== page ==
Newspaper article The Christian Science Monitor

NRA Cartoon Missed the Bull's-Eye

Newspaper article The Christian Science Monitor

NRA Cartoon Missed the Bull's-Eye

Article excerpt

It seems that Jeff Danziger, in his Oct. 31 cartoon, is out to get the National Rifle Association, and any chance to twist the situation is grist for his mill of political fantasies. It is my observation that the NRA does not support criminals, much less criminals using firearms. The NRA supports people like me, who are gun owners, hunters, and those interested in shooting for sport as well as self-protection.

We are all on the side of liberty, justice, and freedom from fear. The NRA responds to my demands, both as a responsible citizen and gun owner, that something should be done about the problem of violence. Emmett Van Reed Tucson, Ariz.

Danziger's attack of the NRA may be politically correct, but it is untrue. Of the 70 million Americans who own firearms, the NRA members are aware of the responsibilities that go along with rights. If someone misuses a firearm, the NRA position is that he be apprehended and prosecuted. We are part of a small but growing number who believe that everyone should be responsible for his own actions. Jack H. Ott Mancos, Colo. A need for teachers, not computers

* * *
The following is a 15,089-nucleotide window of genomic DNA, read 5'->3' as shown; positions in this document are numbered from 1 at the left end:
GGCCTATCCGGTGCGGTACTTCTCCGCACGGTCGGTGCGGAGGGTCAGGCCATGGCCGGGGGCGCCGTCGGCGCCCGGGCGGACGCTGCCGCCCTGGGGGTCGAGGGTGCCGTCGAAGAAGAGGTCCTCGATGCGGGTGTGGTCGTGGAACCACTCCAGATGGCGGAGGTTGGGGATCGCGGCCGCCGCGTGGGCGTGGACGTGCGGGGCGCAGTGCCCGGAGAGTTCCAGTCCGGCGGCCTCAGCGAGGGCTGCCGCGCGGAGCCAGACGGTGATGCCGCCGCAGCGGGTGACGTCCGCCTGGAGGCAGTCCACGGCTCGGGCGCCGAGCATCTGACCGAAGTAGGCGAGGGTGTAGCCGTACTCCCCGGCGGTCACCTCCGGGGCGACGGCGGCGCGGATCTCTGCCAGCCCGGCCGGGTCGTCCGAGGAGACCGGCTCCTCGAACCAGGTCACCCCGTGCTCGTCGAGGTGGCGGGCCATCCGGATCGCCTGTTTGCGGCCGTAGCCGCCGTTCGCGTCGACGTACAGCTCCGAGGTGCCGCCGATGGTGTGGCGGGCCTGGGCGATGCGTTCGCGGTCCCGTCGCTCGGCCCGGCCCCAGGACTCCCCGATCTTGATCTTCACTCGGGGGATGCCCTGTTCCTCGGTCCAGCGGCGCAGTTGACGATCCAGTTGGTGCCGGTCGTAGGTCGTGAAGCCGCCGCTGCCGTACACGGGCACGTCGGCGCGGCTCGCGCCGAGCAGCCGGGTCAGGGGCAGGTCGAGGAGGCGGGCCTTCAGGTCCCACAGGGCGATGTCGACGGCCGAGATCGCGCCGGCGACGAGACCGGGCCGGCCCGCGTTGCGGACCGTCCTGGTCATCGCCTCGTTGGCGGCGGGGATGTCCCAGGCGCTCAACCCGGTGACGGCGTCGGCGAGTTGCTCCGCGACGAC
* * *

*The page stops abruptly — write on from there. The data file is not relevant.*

The article "A Technology Revolution in the Classroom," Oct. 17, is an insightful summary of what I consider to be a misguided approach. Computer literacy is not a serious problem among our nation's youth. Average students, when they enter careers that require computer skills, will learn these skills almost as quickly as they have mastered the latest Nintendo game.

Further, it is more important for elementary students to learn to communicate with their peers than for students to become travelers on the information superhighway. Computers are an essential tool for modern scientists, but a good teacher can convey the lure and grandeur of science without this tool.

Today's students need to learn to be responsible members of an organized community, to respect the authority of superiors, and to be entertained merely by written words and our own creativity. These skills, as well as nurturing human contact, will never be conveyed by an inanimate computer screen. …

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